‘It’s like having sex and your mother walking in’: Patrick Collister on Christmas TVCs
Your typical TV commercial has tough competition at the best of times.
“Tweak the heartstrings, loosen the purse strings”
There you are, watching Downton Abbey and, horror of horrors, it looks like Isis, Lord Grantham’s Labrador, has to be put down. Suddenly we cut to black, and up pops your advert.
Brilliant storytelling is interrupted by 30 seconds of messaging. It’s a lovable pooch versus a yogurt. No contest.
At Christmas, it’s worse. The TV channels are all pumping out Christmas-themed programming and your ad now finds itself in the middle of Coronation Street.
Anna is trying to escape from jail – *cut to a seasonal message from a supermarket*
It’s like having sex with your girlfriend and your mother walks in – you’re left emotionally floundering.
But that hasn’t stopped a whole bunch of brands from having a go at wringing our hearts. Over the next few weeks, they will be up against storytellers such as Charles Dickens, JRR Tolkien, Steven Spielberg, George Lucas and Richard Curtis. Ouch.
I blame it all on John Lewis. The department store started this whole soppy Christmas thing and everyone else piled in because they could see it worked.
“Tweak the heartstrings, loosen the purse strings”.
The only problem is, not everyone is as good at tweaking as Adam&Eve DDB’s top creative people.
John Lewis’ ‘The Long Wait’ in 2011 is still one of my all-time favourite Christmas ads.
It captured the precise moment of giving, as the parcel exchanges hands, when there’s something in it for both parties.
Sales went up 9.6% thanks to a genuine human insight. ‘Buster the Boxer’ did the business too, with 27m views on YouTube. Sentiment with a smile, it seems, works every bit as well as sentiment with a tear.
Not that I’ve found too many attempts at Christmas with a chuckle in The Drum’s Creative Works section. One honourable exception is ESPN’s ‘NBA On Christmas Day’ – where superstar basketball players sit on Santa’s lap and share their wishes with him.
Apart from that, there was much heart-warming and/or tear-jerking, which is incredibly hard to pull off. And I’m not sure any of this season’s crop succeeds.
The one video that really did get through to me is from occasional YouTuber Rob Bliss.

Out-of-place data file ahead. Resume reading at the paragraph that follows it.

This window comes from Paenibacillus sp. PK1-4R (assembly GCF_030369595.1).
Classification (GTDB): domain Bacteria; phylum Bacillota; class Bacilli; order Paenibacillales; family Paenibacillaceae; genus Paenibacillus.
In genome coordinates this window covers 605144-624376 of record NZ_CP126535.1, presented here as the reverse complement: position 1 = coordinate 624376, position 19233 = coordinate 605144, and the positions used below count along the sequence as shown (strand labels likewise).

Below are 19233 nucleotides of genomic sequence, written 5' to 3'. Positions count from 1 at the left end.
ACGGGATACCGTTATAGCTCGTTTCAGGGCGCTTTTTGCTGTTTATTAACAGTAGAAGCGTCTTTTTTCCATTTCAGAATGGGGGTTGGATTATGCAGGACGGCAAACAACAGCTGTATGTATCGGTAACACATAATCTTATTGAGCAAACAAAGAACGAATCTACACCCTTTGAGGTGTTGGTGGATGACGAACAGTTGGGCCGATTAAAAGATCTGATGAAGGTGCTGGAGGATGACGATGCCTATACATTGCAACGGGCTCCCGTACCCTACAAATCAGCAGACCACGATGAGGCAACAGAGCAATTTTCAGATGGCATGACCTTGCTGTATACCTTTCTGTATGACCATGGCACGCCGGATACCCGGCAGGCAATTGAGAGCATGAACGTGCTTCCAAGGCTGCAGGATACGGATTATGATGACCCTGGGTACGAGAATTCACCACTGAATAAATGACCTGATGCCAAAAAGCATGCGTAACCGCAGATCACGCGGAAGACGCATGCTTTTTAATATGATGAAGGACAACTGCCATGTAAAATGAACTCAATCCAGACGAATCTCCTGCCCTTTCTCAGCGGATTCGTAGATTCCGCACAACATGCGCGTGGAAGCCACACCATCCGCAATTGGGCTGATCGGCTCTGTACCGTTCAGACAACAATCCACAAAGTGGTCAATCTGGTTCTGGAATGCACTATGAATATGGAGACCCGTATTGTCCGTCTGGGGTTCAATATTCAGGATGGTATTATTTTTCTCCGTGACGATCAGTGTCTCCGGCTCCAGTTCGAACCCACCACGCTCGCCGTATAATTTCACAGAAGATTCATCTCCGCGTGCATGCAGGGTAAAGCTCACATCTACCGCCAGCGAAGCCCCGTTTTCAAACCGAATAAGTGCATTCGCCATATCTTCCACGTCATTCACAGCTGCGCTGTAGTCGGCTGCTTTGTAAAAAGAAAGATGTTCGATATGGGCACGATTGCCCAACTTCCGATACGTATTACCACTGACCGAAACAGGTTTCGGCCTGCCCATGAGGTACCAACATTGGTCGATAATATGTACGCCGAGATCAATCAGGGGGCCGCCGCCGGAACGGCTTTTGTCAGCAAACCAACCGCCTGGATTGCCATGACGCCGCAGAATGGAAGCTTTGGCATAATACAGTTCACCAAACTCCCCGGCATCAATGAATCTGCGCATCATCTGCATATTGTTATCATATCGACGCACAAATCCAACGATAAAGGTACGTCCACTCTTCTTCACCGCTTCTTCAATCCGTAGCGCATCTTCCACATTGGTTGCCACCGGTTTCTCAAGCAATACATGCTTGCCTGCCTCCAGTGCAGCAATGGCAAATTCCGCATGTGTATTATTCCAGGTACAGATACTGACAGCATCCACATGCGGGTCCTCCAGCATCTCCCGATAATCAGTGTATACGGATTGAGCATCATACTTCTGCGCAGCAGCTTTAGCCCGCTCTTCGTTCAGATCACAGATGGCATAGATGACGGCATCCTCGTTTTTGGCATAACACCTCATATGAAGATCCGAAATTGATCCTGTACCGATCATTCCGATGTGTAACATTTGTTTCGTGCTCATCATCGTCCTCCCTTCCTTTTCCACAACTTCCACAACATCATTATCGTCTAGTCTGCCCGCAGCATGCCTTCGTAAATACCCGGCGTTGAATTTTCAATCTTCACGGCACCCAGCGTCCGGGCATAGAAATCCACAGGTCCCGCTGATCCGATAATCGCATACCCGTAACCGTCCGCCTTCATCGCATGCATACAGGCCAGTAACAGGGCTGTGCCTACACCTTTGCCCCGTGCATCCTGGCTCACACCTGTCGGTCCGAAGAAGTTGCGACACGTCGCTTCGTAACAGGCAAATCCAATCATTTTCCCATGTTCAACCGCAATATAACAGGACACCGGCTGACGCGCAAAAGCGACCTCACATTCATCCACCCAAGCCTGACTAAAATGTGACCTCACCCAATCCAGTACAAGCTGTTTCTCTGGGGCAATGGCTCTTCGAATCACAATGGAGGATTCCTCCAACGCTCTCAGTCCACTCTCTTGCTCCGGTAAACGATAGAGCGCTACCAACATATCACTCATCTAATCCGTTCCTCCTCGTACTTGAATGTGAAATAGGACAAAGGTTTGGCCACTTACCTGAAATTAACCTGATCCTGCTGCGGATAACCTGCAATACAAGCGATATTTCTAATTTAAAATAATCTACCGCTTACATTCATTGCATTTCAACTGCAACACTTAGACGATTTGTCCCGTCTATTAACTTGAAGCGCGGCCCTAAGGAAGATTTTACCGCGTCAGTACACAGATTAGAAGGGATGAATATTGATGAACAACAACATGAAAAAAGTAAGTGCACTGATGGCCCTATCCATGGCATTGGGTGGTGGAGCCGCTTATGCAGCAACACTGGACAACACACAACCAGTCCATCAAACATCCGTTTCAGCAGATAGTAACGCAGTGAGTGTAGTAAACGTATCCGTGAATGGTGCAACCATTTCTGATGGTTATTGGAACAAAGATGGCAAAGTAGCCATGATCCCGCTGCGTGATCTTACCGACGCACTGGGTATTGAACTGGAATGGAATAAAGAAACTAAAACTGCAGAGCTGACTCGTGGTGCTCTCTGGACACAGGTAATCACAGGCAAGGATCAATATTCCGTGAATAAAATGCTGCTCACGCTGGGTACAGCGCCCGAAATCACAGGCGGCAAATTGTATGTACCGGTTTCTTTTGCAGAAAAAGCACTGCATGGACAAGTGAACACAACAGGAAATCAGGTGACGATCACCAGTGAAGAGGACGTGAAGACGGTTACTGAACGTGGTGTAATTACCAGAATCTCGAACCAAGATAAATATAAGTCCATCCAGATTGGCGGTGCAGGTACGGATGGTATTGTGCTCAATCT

He’s only made three videos in the last four years, but he’s had 34m views and this latest film is certain to rack up big numbers.
He uses Amazon Prime to deliver warm clothes to homeless people on the streets of New York.
You’ve got to be above-average tough and cynical not to be touched by that.
The reason this pips every Christmassy advert I’ve seen this year is because it doesn’t have actors. There isn’t a script. It’s not a play around a product’s values or characteristics, which requires suspension of disbelief.
It shows real people responding to a real situation. It places the viewer right there, on the street.
And there is a brand involved, though Rob promises that Amazon didn’t pay him a cent.
Maybe I’m being unfair – comparing apples with kumquats; adverts with a made-for YouTube video. But every day of the year, in every medium, advertising is at a similarly unfair disadvantage.
It’s there by default – no-one wants it or likes it.
Unless … unless it is astonishing: astonishingly funny, astonishingly moving, astonishingly different.
Personally, I wouldn’t even try. There is too much astonishing stuff happening already at this time of year.
But there’s another ‘unless’. Advertising can work miracles if its relevant. Sometimes, clients seem to get so obsessed with the brand they forget the flippin’ product.
So, I’d do what Ruse Wines have done and suggest my product has a role to play at Christmas, and offer a quid off as an incentive.
I hope they shift a lot of cases of the stuff.
Cheers. Merry Christmas.